Call of the Cats: What I Learned about Life and Love from a Feral Colony

Call of the Cats: What I learned about Life and Love from a Feral Colony by Andrew Bloomfield

(I need to preface this review with an admission: I am a cat lover. I admit it: I love cats. I have four former ferals of my own. Or more accurately, I am owned by four former ferals.)

13330907_10206837867607598_7305560379763487380_n

     I was completely hooked on this book from the very beginning. In a touching scene at the end of chapter one, Andrew Bloomfield finds a lifeless kitty on the lawn. He weeps as members of the feral colony look on from a distance. In that instant, he feels the cats are calling on him to help them. And help them, he does! This scene broke my heart and pulled me right into Bloomfield’s moving story. I knew this was not going to be just a touchy-feely book about caring for cute kittens. This was going to be an authentic telling of what it is truly like to fall in love, care for, and be responsible for the beings in your life.

     I loved getting to know the cast of characters with their unique personalities and various quirks: bowlegged, fearful, seductive, care-taking, one-eyed, and so on. We learn about Tiny, Gumdrop, Snow White, Caliby, Crazy, Beige, and many others, through their adventures and mishaps over a twenty-year period. Cat people will nod in agreement and recognize themselves and their cats in these stories. You don’t have to be a cat person to enjoy this book. Although, by the end, don’t be surprised if you become one.

     Woven into the narrative are interesting bits of spiritual, mythological, and religious lore, certainly gained from Bloomfield’s travels to India, Nepal and his study of various spiritual traditions. He discusses Eastern religions, Islam, Christianity, and Chinese mythology, and how cats played a part in these traditions. There are also significant amounts of information about cats within a historical context. I especially enjoyed the information he provides about changing attitudes toward cats throughout history. I learned about cats’ involvement in Ancient Egypt, Mesopotamia, The Black Plague, and The Witch Hunts; Disneyland’s feral-cat population; and modern day Australia’s plan to exterminate cats due to extinction of many of their other species. Cats have a rich history of either being sacred and worshipped or hated, feared, and slaughtered.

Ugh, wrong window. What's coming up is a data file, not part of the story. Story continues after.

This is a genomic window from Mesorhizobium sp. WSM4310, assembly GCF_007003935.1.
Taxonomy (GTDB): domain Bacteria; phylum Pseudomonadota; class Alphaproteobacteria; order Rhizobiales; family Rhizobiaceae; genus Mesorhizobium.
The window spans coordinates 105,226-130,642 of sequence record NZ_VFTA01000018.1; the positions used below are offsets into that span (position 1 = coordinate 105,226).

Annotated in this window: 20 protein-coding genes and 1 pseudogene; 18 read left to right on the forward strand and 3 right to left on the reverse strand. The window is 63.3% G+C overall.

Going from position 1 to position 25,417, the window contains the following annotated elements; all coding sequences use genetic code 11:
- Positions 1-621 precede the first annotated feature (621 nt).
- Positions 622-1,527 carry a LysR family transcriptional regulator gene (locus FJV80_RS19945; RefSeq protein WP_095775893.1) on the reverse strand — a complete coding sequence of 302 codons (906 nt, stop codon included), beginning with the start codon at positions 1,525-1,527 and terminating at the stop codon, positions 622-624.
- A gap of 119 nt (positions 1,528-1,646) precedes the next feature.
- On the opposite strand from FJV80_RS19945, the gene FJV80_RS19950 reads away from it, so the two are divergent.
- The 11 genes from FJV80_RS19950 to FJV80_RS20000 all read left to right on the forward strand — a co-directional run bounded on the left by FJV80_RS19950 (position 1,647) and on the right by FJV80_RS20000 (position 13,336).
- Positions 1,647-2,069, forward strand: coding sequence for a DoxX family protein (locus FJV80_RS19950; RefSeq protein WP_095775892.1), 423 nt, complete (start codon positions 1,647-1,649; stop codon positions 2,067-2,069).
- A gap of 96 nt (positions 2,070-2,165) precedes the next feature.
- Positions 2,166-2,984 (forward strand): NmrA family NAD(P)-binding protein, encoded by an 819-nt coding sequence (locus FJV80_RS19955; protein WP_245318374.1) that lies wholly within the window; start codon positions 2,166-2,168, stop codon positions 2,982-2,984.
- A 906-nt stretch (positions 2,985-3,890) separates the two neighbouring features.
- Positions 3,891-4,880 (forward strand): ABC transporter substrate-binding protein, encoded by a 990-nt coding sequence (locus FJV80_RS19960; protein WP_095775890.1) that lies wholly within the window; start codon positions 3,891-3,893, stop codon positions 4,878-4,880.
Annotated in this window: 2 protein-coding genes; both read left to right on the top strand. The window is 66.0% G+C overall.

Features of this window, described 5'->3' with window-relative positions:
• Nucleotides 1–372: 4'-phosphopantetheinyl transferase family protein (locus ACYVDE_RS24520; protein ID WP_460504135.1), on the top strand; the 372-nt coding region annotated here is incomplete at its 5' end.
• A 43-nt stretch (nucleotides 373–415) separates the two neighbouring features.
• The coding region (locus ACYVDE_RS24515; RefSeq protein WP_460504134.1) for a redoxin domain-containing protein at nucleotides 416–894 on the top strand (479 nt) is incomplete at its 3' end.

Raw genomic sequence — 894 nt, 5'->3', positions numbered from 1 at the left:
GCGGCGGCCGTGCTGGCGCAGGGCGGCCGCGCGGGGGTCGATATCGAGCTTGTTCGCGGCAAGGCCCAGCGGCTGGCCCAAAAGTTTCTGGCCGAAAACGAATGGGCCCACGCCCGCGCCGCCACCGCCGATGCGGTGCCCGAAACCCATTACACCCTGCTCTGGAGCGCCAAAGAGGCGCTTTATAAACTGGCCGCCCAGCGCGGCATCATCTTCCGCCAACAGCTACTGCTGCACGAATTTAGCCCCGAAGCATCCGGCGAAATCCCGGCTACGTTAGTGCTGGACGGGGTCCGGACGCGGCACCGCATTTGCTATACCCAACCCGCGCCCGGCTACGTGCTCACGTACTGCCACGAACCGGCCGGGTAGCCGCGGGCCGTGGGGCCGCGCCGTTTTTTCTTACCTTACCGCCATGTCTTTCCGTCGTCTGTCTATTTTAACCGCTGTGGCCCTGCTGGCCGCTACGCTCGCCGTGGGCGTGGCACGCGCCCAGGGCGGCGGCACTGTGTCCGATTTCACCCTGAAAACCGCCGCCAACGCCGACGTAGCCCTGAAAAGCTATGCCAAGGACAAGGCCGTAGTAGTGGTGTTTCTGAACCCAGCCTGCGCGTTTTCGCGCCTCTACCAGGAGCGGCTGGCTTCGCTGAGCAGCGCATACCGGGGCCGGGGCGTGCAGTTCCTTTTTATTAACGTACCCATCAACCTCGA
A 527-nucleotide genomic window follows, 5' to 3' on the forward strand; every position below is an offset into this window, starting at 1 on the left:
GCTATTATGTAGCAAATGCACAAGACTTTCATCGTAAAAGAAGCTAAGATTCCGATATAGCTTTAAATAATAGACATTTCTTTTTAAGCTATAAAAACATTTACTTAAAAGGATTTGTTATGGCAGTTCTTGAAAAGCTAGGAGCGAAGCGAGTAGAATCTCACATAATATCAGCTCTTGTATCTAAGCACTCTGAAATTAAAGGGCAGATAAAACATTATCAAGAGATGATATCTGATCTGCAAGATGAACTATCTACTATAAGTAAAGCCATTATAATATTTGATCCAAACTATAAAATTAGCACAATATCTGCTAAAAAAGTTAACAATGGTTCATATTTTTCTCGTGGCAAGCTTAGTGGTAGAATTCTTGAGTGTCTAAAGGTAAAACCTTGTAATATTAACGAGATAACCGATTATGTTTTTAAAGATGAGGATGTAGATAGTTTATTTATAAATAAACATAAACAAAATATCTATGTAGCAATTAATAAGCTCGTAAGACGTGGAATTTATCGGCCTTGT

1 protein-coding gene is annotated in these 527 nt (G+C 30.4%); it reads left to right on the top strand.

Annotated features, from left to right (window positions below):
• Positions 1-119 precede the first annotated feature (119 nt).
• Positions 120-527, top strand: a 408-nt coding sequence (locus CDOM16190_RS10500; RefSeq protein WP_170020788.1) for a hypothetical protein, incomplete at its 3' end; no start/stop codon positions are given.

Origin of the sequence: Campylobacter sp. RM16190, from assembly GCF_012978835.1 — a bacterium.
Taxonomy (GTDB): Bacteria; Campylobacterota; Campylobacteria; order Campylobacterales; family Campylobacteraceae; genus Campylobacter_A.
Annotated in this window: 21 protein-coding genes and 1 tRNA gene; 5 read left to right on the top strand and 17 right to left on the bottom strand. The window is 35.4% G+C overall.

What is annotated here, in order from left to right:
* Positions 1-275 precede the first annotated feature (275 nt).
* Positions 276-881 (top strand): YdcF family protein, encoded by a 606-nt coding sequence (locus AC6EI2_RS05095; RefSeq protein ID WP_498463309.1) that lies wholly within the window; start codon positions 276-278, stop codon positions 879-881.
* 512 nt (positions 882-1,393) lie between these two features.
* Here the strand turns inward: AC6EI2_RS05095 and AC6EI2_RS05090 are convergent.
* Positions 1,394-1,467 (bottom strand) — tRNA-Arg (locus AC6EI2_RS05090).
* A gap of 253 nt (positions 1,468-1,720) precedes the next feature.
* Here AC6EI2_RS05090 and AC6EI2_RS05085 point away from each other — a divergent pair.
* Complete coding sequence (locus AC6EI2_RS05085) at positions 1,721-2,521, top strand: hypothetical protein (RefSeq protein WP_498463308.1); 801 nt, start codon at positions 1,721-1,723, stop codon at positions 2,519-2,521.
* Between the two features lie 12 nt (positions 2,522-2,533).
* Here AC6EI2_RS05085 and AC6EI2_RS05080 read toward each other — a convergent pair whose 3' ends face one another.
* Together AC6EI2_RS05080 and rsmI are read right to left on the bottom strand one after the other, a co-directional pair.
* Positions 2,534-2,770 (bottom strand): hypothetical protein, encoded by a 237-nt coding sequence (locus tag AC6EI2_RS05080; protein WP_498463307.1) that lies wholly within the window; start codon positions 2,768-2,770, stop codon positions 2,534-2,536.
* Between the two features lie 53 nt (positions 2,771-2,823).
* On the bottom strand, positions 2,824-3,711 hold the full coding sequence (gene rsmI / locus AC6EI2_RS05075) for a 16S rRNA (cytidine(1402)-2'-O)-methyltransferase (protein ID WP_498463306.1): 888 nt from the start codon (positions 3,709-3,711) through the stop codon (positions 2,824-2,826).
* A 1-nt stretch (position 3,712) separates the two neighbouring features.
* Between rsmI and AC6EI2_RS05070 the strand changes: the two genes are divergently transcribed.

img_1595-1

     In addition to the historical and cultural background information, Bloomfield gives us a lot of fascinating, fun bits of cat trivia. A few examples: *There are over 100 million domestic US cats–(looks like I’m not the only cat lover out there!). *A purring cat can lower blood pressure, relieve stress, help heal infection, swelling, and even soft tissue injuries. *Cat owners may also experience a 40 percent less risk of heart attack and stroke. *Dogs were domesticated thousands of years before cats, which explains why there are less recognized cat breeds (approximately 50) than there are dog breeds (400!). Who knew?

     I also found substantial kernels of wisdom tucked within these pages. About the gifts that accompany crisis, Bloomfield writes, “There’s something about a crisis that can bring clarity. You see what’s important and what isn’t. And basically everything you thought was important turns out not to be.” When thinking about selflessness and giving without expectation of return, he remembers a spiritual teacher saying that the mantra of stupidity is “What about me?” Concerning finding purpose and meaning in your life: “I do believe one key in discerning one’s true purpose is by simply doing the thing right in front of one’s face. The thing closest at hand.” 

     This is a funny book and in some places I laughed out loud. OK, in many places I laughed out loud. I related wholeheartedly to figuring out payday in terms of getting veterinary care, kitty litter, or food for my cats. Bloomfield writes, “Everything got figured in terms of cats. How much did you make today? Enough for a vet visit? A generalist appointment or a specialist? Did you make enough for a few days in the animal ICU?” Bloomfield has a real talent for making the serious seem amusing. Or at least laughable, after-the-fact.

img_8978